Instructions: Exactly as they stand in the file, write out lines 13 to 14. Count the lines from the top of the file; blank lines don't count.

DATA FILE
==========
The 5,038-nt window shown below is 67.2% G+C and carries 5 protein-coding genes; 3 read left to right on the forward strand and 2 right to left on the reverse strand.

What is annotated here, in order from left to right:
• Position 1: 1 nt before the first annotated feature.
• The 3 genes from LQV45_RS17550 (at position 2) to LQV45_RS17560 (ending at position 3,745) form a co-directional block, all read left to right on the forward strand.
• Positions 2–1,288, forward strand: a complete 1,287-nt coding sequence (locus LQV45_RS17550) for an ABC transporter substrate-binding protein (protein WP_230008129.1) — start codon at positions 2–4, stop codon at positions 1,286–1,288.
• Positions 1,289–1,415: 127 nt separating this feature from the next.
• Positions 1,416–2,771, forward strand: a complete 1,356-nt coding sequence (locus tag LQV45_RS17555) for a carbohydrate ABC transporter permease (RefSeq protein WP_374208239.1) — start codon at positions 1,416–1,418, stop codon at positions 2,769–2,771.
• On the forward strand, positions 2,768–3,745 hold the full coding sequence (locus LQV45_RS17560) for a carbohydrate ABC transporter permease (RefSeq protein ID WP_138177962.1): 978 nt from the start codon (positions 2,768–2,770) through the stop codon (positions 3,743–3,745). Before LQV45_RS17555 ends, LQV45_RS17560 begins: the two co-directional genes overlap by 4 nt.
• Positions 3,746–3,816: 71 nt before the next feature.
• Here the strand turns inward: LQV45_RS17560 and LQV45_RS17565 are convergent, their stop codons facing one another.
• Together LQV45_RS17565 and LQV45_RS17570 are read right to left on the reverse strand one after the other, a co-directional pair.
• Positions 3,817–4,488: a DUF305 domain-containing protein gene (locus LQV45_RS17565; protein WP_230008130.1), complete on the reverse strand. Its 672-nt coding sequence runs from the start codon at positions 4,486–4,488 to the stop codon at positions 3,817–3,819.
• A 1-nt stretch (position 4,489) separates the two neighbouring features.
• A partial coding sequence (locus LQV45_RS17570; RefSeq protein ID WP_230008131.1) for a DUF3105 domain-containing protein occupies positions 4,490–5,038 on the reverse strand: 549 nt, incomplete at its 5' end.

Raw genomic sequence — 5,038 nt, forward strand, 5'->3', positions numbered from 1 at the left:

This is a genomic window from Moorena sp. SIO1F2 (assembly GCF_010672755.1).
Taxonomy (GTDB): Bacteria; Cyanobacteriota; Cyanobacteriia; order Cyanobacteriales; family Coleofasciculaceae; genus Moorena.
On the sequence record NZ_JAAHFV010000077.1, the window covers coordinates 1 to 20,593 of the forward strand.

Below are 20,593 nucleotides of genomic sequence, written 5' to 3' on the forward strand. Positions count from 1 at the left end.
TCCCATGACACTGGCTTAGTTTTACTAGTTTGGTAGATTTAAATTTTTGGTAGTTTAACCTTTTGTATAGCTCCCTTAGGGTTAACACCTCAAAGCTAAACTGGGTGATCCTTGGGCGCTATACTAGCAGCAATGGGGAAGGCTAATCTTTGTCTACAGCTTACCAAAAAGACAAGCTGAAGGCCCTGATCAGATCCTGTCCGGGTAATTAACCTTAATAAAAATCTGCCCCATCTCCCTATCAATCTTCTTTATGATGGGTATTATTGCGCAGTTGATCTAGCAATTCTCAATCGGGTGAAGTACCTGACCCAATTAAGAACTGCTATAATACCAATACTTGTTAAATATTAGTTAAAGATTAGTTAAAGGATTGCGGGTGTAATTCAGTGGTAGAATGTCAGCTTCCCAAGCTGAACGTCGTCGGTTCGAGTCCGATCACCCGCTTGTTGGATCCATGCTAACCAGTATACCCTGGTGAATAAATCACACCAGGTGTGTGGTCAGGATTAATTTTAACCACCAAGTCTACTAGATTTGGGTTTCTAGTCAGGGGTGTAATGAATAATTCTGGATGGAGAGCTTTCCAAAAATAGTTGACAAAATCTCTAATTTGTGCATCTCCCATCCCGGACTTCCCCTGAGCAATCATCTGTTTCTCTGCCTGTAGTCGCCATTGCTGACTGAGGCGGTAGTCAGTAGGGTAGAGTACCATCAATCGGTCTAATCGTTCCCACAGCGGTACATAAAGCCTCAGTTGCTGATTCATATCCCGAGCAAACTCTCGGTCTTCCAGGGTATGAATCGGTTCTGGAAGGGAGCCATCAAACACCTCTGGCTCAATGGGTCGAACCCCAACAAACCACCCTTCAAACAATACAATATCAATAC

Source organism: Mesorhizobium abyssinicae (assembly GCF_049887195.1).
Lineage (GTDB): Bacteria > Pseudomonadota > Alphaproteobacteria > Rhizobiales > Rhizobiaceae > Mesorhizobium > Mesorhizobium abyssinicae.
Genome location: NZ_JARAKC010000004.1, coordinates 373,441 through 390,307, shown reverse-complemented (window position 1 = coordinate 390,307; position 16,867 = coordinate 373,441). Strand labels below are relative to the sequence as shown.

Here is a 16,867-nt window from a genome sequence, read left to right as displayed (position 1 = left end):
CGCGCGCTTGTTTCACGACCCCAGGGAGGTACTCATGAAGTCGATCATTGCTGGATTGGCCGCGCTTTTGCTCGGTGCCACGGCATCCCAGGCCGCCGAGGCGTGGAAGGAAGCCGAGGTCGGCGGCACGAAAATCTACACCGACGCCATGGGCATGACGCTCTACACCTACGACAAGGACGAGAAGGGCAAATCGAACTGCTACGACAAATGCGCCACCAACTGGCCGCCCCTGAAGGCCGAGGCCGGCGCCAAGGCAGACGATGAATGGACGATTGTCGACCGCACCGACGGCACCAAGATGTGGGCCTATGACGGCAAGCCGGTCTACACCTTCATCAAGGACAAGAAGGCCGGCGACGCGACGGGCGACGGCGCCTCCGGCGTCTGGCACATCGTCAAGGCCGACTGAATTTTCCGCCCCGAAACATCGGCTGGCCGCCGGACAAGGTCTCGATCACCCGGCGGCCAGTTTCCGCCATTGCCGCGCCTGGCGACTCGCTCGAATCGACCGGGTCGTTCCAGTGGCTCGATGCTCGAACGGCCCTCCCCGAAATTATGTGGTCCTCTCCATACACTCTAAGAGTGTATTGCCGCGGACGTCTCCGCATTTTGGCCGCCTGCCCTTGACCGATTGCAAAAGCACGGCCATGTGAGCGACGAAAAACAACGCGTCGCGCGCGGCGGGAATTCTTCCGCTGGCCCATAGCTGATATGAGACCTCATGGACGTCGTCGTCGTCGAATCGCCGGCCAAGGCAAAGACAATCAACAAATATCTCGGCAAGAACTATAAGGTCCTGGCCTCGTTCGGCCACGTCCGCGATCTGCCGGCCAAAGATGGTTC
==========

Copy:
• A 1-nt stretch (position 4,489) separates the two neighbouring features.
• A partial coding sequence (locus LQV45_RS17570; RefSeq protein ID WP_230008131.1) for a DUF3105 domain-containing protein occupies positions 4,490–5,038 on the reverse strand: 549 nt, incomplete at its 5' end.